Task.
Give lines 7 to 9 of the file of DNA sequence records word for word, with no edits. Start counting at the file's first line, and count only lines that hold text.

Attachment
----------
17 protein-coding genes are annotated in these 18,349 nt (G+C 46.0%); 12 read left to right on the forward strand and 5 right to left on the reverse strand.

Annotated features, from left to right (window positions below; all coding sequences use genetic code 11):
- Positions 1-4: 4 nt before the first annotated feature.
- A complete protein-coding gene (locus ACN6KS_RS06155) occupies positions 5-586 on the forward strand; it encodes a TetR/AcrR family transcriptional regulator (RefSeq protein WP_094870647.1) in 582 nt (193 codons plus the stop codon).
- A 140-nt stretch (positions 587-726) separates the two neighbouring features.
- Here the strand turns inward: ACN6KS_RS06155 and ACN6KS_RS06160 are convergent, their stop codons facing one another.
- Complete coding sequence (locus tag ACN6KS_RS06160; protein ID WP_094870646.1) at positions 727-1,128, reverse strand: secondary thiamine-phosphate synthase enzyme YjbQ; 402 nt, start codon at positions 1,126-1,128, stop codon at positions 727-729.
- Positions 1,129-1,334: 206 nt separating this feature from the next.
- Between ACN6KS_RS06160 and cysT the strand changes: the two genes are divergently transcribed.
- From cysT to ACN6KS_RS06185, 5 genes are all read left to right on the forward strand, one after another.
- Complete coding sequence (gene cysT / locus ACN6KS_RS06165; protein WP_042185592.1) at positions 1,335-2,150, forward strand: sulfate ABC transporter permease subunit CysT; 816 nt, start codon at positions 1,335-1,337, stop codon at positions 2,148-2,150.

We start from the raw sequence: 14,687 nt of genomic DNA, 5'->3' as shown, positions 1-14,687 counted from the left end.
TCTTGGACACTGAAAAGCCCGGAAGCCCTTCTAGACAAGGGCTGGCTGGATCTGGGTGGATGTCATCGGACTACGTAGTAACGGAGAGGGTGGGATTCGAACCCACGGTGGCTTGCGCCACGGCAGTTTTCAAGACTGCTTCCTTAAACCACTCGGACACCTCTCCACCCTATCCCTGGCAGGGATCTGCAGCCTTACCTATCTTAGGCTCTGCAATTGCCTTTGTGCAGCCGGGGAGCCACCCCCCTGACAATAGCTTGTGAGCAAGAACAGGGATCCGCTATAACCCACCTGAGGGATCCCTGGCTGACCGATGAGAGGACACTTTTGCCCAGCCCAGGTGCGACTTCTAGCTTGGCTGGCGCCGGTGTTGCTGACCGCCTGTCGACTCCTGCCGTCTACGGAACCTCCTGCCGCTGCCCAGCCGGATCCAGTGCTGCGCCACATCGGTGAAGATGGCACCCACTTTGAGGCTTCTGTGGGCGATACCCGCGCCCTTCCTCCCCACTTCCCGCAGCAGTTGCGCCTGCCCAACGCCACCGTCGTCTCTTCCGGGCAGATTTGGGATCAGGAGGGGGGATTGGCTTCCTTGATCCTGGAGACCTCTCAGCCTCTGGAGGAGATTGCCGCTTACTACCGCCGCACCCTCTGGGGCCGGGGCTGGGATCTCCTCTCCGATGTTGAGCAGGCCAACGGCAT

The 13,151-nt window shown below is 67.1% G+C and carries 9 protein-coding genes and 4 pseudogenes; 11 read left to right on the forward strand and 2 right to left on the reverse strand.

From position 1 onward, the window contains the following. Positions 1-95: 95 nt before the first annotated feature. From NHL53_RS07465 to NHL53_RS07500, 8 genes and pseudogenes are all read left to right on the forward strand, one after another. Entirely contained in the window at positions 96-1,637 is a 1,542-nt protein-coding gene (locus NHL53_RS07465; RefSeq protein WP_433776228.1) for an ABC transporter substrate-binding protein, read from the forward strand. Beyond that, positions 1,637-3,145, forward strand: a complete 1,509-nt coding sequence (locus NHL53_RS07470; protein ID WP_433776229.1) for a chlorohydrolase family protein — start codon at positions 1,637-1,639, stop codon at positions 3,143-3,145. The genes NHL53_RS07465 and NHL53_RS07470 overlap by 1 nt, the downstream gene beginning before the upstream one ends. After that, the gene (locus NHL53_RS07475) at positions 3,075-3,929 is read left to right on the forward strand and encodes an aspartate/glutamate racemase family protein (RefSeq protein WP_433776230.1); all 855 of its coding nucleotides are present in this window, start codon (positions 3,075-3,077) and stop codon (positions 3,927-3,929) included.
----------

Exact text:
- Complete coding sequence (locus tag ACN6KS_RS06160; protein ID WP_094870646.1) at positions 727-1,128, reverse strand: secondary thiamine-phosphate synthase enzyme YjbQ; 402 nt, start codon at positions 1,126-1,128, stop codon at positions 727-729.
- Positions 1,129-1,334: 206 nt separating this feature from the next.
- Between ACN6KS_RS06160 and cysT the strand changes: the two genes are divergently transcribed.